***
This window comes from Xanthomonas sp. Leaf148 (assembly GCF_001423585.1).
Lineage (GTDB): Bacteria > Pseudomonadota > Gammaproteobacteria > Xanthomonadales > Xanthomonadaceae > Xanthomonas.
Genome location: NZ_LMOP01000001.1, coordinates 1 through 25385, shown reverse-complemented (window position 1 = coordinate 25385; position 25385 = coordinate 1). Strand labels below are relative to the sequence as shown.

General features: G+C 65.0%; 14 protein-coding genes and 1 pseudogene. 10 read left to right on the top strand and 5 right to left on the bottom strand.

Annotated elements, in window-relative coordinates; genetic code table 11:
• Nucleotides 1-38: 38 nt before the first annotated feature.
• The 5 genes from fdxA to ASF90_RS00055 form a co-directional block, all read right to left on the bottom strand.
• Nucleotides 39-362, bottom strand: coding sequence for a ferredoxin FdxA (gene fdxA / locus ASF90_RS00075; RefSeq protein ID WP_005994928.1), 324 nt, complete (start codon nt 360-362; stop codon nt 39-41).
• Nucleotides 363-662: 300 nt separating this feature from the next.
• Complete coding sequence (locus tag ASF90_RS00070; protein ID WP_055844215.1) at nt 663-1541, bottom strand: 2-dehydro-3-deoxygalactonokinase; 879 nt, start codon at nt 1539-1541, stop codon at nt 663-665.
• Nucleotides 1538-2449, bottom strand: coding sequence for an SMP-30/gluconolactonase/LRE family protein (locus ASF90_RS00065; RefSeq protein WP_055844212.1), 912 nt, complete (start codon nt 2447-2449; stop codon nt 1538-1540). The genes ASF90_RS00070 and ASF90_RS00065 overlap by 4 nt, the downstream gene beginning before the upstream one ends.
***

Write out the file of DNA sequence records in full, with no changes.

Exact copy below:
This window comes from Xanthomonas sp. Leaf148 (assembly GCF_001423585.1).
Lineage (GTDB): Bacteria > Pseudomonadota > Gammaproteobacteria > Xanthomonadales > Xanthomonadaceae > Xanthomonas.
Genome location: NZ_LMOP01000001.1, coordinates 1 through 25385, shown reverse-complemented (window position 1 = coordinate 25385; position 25385 = coordinate 1). Strand labels below are relative to the sequence as shown.

General features: G+C 65.0%; 14 protein-coding genes and 1 pseudogene. 10 read left to right on the top strand and 5 right to left on the bottom strand.

Annotated elements, in window-relative coordinates; genetic code table 11:
• Nucleotides 1-38: 38 nt before the first annotated feature.
• The 5 genes from fdxA to ASF90_RS00055 form a co-directional block, all read right to left on the bottom strand.
• Nucleotides 39-362, bottom strand: coding sequence for a ferredoxin FdxA (gene fdxA / locus ASF90_RS00075; RefSeq protein ID WP_005994928.1), 324 nt, complete (start codon nt 360-362; stop codon nt 39-41).
• Nucleotides 363-662: 300 nt separating this feature from the next.
• Complete coding sequence (locus tag ASF90_RS00070; protein ID WP_055844215.1) at nt 663-1541, bottom strand: 2-dehydro-3-deoxygalactonokinase; 879 nt, start codon at nt 1539-1541, stop codon at nt 663-665.
• Nucleotides 1538-2449, bottom strand: coding sequence for an SMP-30/gluconolactonase/LRE family protein (locus ASF90_RS00065; RefSeq protein WP_055844212.1), 912 nt, complete (start codon nt 2447-2449; stop codon nt 1538-1540). The genes ASF90_RS00070 and ASF90_RS00065 overlap by 4 nt, the downstream gene beginning before the upstream one ends.